• Definition of medically necessary must be no more restrictive than that used by Medicaid: New Mexico y
  • Determination of medical necessity should consider consumer’s views and choices: New Mexico ``  

  • Services should be provided without regard to frequency or cost of service relative to rate received by MCO from state: Florida aa
  • Contracts for utilization review must not provide financial incentive for denying or limiting services: Kansas bb
  • MCO’s compensation system must not create incentives within utilization review process for denial or limitation of necessary services: Hawaii cc, New Mexico dd, Wisconsin ee
  • Utilization review must be set up to detect underutilization of services, as well as overutilization: Kansas ff
  • Utilization review decision must be made by health care professional with appropriate clinical expertise in treating consumer’s condition: Kansas gg
  • Utilization review must follow state’s medical necessity definition: Kansas hh
  • MCO must have written description for utilization review program, including clinical review criteria and relevant information sources: Texas ii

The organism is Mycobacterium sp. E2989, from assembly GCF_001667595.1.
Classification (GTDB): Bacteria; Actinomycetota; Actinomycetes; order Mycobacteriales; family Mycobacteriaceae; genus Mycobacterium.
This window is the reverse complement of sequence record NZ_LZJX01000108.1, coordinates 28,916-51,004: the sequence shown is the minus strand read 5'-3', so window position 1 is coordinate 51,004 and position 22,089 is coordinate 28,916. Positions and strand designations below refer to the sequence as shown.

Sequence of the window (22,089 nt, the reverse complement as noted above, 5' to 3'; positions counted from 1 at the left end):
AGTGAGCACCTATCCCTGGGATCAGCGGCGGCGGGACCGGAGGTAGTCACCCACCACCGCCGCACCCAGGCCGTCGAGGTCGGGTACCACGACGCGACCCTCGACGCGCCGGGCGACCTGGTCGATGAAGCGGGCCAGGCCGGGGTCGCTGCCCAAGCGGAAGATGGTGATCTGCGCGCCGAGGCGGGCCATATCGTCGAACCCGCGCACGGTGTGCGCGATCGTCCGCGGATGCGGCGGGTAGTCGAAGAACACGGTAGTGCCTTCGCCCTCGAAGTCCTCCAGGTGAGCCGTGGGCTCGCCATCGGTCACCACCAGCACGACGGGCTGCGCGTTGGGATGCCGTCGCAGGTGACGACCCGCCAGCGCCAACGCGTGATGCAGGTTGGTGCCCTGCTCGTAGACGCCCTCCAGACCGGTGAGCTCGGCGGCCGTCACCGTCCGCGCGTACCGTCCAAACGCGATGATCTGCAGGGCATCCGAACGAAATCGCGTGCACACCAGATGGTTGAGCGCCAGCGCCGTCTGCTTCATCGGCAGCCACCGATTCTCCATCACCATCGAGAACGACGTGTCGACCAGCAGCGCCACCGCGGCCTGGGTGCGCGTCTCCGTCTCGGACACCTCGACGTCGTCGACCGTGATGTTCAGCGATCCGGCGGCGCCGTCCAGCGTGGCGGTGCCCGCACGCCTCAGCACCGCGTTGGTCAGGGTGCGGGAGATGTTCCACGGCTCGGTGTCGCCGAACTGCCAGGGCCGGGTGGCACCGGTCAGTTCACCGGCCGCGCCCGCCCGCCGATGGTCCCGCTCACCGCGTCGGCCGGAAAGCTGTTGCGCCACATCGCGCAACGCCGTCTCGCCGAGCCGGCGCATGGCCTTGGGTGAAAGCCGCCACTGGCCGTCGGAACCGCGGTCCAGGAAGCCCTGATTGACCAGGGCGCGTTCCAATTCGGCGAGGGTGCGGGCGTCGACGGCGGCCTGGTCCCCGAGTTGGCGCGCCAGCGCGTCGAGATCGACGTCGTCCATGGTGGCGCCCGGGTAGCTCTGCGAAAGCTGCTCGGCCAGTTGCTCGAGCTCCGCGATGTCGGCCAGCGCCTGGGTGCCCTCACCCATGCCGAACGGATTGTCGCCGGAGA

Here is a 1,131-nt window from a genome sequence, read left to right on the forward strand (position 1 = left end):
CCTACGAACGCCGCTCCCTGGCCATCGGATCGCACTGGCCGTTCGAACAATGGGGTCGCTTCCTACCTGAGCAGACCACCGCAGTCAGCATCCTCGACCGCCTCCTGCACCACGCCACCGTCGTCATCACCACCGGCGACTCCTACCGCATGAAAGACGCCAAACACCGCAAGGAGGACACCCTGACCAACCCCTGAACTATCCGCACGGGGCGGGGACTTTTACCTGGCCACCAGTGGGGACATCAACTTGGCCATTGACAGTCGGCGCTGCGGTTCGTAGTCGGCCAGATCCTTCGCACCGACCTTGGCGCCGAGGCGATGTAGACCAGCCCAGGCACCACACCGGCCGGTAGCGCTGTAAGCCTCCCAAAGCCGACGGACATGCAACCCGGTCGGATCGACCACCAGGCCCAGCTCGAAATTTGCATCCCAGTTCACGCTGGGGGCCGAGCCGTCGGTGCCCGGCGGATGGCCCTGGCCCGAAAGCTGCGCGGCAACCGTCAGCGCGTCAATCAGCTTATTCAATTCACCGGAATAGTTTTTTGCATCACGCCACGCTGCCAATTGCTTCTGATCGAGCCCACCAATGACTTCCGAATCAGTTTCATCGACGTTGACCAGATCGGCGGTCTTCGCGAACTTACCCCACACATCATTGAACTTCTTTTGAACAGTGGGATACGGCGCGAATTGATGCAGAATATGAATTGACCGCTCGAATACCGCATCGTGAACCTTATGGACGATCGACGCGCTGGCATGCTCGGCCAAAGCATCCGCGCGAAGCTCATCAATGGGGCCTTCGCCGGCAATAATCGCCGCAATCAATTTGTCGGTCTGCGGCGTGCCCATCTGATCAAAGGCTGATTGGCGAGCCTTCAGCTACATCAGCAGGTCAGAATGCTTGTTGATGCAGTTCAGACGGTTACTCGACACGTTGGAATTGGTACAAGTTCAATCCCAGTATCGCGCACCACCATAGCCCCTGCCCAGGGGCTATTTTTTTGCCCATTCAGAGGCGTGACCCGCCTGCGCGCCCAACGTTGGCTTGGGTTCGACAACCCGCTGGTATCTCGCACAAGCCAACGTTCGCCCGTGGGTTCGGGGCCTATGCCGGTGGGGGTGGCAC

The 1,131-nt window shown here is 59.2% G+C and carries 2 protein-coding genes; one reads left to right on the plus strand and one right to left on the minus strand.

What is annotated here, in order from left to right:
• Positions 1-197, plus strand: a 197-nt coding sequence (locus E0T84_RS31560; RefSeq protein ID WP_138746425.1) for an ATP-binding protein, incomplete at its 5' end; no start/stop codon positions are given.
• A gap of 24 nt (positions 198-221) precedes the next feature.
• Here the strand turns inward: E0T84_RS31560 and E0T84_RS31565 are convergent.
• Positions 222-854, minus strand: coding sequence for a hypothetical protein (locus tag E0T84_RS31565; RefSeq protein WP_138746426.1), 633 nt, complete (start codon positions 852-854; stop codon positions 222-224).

• MCO must submit reports to state on over- and under-utilization of services and medications: Hawaii jj
  • MCO must submit utilization management reports to state: New Mexico  kk

Assessments for Eligibility Determination

  • MCO must be separated from initial eligibility determination and enrollment counseling functions, consistent with state and federal guidelines: Wisconsin ll
  • MCO cannot contract with provider of case management services or eligibility assessments: Kansas mm  

  • MCO must reimburse subcontracted providers for provision of HCBS while consumer is in Medicaid-pending status, i.e., consumer has been found to be clinically eligible, but state is in process of determining consumer’s financial eligibility: Florida nn